Archive for facebook

VOTD: Facebook Relationship Etiquette PSA

Posted in Funny, General, Technology with tags , , , , , , , , , , , on Thursday, 16 April 2009 by Deems

This is a very important Public Service Announcement from YourTango about relationship etiquette on the electric friendship generator called Facebook. [via YourTango]

Get yourself fired in 140 characters, or less!

Posted in General with tags , , , , , , on Tuesday, 24 March 2009 by Deems

At the beginning of this month, I posted an article about having your own brand on the Internet. Last night on MSNBC was an article posted about a guy that tweeted something about his pending new employer, that quite possibly, would have lost him the new job.

Why? Because he tweeted the following:

Cisco just offered me a job! Now I have to weigh the utility of a fatty paycheck against the daily commute to San Jose and hating the work.

Then, literally, moments later someone tweeted the following:

Who is the hiring manager. I’m sure they would love to know that you will hate the work. We here at Cisco are versed in the web.

He tried changing his profile to private so that it would not be included in the public timeline but the Internet is a funny place, with caching and all. Someone even created a website in honour of him, nicknamed CiscoFatty.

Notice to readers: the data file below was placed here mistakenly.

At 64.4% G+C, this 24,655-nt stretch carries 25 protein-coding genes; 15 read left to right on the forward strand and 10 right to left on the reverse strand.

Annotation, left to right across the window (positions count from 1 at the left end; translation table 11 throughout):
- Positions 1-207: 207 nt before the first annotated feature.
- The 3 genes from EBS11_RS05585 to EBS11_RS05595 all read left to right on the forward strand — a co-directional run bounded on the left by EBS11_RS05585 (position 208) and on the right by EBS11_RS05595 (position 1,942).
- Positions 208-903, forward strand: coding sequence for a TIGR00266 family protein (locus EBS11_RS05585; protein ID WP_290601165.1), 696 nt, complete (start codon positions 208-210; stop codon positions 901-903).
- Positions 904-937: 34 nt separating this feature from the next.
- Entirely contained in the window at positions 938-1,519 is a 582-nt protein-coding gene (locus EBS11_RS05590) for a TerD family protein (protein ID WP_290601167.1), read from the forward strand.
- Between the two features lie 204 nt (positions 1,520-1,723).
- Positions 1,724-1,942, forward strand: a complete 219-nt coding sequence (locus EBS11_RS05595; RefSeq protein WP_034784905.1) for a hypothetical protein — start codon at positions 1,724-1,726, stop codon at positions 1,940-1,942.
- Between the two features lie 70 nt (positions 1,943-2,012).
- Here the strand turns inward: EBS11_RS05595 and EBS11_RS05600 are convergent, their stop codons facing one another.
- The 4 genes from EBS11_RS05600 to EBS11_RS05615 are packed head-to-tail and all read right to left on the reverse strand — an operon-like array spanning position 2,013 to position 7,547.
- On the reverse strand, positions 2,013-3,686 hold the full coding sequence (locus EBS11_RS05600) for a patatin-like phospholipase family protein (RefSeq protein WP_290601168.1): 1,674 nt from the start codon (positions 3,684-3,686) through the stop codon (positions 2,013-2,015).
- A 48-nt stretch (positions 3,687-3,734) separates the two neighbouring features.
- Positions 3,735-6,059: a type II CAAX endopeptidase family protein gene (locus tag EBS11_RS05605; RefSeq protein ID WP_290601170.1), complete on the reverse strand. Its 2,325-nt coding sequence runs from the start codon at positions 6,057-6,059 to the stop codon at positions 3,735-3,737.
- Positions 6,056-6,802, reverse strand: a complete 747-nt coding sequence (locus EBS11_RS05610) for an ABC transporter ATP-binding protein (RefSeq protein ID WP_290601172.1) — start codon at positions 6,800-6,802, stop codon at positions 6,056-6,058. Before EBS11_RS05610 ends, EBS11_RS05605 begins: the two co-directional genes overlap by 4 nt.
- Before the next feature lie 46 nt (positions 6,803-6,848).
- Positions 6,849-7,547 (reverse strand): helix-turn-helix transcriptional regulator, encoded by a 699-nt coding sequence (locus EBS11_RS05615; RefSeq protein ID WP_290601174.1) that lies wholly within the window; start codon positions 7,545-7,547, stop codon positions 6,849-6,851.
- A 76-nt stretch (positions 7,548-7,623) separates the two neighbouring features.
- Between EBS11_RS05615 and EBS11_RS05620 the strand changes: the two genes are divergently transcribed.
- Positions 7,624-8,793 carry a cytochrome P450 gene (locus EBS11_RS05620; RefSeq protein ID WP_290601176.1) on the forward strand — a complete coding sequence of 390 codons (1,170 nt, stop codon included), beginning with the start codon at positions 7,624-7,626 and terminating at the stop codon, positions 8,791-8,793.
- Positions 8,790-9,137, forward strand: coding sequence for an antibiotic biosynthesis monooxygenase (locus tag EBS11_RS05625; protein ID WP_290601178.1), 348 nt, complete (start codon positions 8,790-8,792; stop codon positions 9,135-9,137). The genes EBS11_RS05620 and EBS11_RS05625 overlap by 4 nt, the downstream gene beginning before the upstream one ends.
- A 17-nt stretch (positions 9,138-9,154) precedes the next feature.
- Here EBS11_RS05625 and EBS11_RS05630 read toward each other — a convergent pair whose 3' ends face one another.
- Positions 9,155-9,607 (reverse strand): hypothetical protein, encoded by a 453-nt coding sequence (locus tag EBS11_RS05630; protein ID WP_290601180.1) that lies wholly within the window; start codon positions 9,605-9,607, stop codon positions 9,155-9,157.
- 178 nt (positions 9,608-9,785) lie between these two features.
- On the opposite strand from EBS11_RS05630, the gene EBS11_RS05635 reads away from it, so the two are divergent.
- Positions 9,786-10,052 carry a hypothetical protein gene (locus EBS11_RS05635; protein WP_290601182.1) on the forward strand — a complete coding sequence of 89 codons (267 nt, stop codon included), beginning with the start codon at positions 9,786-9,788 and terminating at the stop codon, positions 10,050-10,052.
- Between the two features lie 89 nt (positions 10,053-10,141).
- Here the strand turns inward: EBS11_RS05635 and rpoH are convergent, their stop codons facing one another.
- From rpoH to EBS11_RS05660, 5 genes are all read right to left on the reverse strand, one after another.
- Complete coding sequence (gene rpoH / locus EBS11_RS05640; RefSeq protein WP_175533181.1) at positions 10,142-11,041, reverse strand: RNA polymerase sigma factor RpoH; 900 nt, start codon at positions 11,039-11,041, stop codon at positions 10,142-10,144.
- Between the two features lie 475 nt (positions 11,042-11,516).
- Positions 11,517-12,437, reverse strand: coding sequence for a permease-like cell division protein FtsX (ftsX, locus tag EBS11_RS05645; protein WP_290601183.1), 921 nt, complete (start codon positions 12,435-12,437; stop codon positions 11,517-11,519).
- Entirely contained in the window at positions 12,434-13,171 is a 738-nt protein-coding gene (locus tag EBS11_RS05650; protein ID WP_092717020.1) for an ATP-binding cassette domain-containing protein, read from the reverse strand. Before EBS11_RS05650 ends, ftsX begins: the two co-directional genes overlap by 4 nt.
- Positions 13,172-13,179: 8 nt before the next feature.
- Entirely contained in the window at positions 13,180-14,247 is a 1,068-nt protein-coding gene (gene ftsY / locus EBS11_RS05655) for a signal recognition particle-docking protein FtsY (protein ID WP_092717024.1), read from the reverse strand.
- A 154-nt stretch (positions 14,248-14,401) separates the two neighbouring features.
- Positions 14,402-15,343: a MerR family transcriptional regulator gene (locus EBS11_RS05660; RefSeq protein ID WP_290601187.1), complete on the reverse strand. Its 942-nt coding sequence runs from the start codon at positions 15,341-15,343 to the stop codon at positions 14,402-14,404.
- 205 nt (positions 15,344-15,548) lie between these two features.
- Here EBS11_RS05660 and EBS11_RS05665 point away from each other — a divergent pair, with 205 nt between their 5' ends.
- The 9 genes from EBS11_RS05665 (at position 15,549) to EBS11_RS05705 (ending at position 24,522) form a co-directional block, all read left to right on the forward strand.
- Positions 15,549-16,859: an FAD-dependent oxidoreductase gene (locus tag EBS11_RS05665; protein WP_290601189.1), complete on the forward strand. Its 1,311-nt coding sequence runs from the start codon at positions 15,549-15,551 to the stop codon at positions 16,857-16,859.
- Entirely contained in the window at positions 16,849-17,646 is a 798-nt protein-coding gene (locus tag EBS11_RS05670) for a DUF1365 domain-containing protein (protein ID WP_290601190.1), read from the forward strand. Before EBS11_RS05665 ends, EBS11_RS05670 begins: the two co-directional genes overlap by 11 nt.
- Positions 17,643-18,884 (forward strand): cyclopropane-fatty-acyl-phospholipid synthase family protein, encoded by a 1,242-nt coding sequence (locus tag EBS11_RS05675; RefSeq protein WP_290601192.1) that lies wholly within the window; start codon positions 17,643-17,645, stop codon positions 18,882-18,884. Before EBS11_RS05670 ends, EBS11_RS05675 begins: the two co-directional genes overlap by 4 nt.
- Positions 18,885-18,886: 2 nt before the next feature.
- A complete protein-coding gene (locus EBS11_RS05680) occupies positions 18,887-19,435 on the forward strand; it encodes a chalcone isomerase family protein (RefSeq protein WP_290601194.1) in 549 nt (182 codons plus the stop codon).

It seems people just don’t understand that if you say something on the Internet, and especially so on platforms such as Facebook and Twitter that someone you may not want to find out, is bound to find out. But my boss isn’t on my friend’s list, I hear you say. Yes, that may be so but the theory behind six degrees of separation means that your boss is connected to you, whether you like it or not.

The MSNBC article includes some great “case-studies” of people that have gotten themselves into serious trouble by virtue of what they said online.

Thanks for the link, Baldricman.

Facebook being governed in an open way

Posted in General, Technology with tags , , , , , , , on Friday, 27 February 2009 by Deems

Earlier this month there was much furor over Facebook’s revised terms of service which they subsequently reverted back to the original and also opened up communicatin amongst their users to get feedback w.r.t the terms of service. Very positive turnaround, and a nice idea, but like someone said, it’s tough enough keeping order in a meeting with a dozen people but is it practical and possible to do so with millions in the meeting room?

With this in mind, Facebook have now opted to publish two documents, Principles and Statement of Rights and Responsibilites, which will replace the current terms of service. You can read both documents in their respective groups by following each link.

We’re honored that so many millions of people around the world have decided to bring Facebook into their lives to share information and experiences with friends and loved ones. We understand that gives us an important responsibility to our users.